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Russian authorities are reportedly threatening to arrest gay men who have fathered children to surrogate mothers, in yet another move to crack down on sexual minorities.
A report by The Independent cites a source in Russia’s Investigative Committee, who equated LGBTQ surrogacy to “baby trafficking,” on the grounds that it is an offense for men with “non-traditional orientation” to provide sperm for in vitro fertilization.
“We plan to arrest a number of suspects, single men, and Russian citizens, who have used surrogate mothers to give birth to children,” the source, whose identity was not revealed, told the British newspaper.
The Kremlin has not yet issued a statement supporting the source’s allegations. But a quote in Russia’s state news agency, TASS, appeared to signal that the government will be probing into the private lives of its citizens in order to demonstrate its hostility to surrogacy.
State investigators recently arrested seven adults in relation to a case involving the death of a baby who appears to have died of SIDS. The baby was discovered with two women and four other children in a Moscow apartment.
Investigators claimed the baby and the other children were victims of trafficking, and arrested medical staff and lawyers who had facilitated the arrangement.
The children, conceived via surrogacy, were being cared for by two nannies and were waiting to be taken home by Filipino parents. The parents are now suing the government for “abducting” their children.
“Babies, unfortunately, do die, and especially when we are talking about [in vitro fertilization] technology,” Igor Trunov, a lawyer for the parents, said. “Whatever you do, you should not believe state investigators when they say they are acting out of interests of child welfare. They have chosen to send three eleven-month-old kids to a children’s psychiatric facility.”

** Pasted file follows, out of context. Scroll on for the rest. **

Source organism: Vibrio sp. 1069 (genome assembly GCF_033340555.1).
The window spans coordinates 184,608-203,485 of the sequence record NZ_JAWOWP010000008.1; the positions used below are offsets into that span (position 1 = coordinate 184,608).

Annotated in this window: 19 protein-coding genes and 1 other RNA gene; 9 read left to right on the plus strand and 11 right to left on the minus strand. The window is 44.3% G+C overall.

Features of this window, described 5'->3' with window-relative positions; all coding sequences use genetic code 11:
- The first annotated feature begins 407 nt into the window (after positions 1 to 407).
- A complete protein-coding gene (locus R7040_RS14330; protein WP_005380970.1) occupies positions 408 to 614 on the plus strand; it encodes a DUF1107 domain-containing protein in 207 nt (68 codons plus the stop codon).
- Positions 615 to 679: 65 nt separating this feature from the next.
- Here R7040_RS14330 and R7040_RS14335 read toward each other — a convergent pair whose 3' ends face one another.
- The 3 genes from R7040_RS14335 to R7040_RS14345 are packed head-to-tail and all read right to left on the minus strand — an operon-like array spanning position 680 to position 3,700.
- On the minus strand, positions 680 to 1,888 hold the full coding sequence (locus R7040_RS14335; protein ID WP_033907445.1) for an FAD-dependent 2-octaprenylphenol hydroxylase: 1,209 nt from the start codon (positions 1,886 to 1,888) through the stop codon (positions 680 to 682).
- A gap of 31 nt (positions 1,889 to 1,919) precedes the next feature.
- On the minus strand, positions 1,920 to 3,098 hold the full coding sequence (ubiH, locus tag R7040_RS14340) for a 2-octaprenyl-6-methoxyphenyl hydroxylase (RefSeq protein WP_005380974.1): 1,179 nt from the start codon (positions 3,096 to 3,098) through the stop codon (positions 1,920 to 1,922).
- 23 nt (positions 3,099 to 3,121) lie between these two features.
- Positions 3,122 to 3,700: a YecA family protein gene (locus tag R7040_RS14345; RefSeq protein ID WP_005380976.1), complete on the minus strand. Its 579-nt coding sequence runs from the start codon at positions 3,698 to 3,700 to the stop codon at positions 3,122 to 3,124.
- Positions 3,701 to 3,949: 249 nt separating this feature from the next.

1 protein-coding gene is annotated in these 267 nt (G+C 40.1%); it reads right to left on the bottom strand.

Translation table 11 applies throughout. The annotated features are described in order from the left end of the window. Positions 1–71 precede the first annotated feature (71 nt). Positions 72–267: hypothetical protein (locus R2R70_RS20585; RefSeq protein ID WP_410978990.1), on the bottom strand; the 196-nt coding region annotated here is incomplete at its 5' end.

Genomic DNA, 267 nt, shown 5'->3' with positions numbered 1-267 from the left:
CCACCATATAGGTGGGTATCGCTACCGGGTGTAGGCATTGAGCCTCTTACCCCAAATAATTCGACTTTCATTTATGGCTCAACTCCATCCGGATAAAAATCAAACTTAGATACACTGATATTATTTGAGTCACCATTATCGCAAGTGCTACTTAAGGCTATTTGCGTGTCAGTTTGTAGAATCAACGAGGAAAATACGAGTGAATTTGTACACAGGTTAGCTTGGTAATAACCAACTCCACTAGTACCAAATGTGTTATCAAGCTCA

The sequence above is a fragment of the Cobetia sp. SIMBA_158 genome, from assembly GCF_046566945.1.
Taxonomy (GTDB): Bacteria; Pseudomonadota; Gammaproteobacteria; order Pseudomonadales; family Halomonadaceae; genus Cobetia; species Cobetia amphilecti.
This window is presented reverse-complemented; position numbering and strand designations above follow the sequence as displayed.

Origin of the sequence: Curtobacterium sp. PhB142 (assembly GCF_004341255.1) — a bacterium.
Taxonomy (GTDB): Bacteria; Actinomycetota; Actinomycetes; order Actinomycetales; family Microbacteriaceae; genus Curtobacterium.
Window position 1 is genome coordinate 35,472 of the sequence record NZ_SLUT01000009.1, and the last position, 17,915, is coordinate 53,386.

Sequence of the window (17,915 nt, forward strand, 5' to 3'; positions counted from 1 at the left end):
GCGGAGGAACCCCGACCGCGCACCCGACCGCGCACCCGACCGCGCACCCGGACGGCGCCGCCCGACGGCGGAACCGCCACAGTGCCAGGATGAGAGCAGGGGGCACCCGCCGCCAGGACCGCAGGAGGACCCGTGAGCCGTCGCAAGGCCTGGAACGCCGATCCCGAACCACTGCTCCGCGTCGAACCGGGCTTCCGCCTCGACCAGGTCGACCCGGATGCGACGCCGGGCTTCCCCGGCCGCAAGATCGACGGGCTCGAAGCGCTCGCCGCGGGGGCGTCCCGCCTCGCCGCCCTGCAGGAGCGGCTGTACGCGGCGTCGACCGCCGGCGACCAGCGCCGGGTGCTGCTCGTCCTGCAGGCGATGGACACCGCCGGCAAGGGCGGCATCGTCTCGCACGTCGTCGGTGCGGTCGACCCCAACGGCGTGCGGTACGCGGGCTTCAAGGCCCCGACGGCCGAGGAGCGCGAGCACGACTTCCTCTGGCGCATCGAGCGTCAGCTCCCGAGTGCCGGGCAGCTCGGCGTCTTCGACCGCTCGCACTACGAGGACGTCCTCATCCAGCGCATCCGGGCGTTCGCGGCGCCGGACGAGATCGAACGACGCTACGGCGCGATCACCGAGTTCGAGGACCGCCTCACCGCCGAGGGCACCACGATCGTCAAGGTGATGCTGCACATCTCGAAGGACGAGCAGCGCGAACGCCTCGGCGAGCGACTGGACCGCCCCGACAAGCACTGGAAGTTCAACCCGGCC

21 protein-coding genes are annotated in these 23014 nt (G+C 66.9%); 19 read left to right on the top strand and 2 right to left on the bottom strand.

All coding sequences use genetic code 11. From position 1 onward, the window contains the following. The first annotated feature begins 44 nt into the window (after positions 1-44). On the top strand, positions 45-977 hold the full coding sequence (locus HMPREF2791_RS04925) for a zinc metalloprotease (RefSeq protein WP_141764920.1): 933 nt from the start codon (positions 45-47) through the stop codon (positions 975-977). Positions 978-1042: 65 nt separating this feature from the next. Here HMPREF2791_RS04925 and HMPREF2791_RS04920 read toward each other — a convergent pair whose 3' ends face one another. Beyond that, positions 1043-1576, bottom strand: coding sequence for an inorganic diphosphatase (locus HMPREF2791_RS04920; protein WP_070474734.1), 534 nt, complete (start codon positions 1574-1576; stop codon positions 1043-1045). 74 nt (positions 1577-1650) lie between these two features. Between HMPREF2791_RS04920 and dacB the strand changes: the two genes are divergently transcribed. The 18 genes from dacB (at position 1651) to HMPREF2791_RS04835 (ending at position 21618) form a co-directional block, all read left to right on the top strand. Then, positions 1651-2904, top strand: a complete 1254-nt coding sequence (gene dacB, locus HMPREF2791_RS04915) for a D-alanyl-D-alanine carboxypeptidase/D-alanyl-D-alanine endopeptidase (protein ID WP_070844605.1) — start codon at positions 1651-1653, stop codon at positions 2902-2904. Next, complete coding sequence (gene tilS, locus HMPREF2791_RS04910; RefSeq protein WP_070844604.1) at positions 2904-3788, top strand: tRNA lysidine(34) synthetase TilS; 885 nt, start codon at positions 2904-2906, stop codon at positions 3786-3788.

Trunov claims state investigators’ case against his clients was weak, and public opinion largely sided with the parents. So, to change public opinion, the government began talking about gay men fathering children and linking surrogacy, tenuously, to human trafficking.
“They want to connect baby trafficking to the idea of sexual orientation, knowing how that resonates with the wider public,” Trunov said. “They understand no one is going to stand up for gays.”
Russian law allows for couples and single women to consent to in vitro fertilization treatments, but has no law explicitly granting that same right to single men. However, courts have previously ruled in favor of men who father children via surrogacy.
State media reports claim investigators are poised to arrest at least 10 unmarried men and charge them with trafficking children.
But LGBTQ activist Igor Kochetkov said that while people have a right to be concerned about the government’s rhetoric, he didn’t want to jump to conclusions as to future actions authorities might take.
“This could be the initiative of the State Investigative Committee alone,” he said. It could just be their own very weird point of view. We can’t yet be sure it’s a done deal across the government.”
Last year, Russian authorities threatened to use the country’s 2013 law prohibiting the dissemination of “gay propaganda” to revoke the parental rights and seize the children of a same-sex couple.
That family later fled the country to avoid the children being taken away, while Russia’s Investigative Committee launched a criminal case against the social workers who had allowed the couple to adopt the children.
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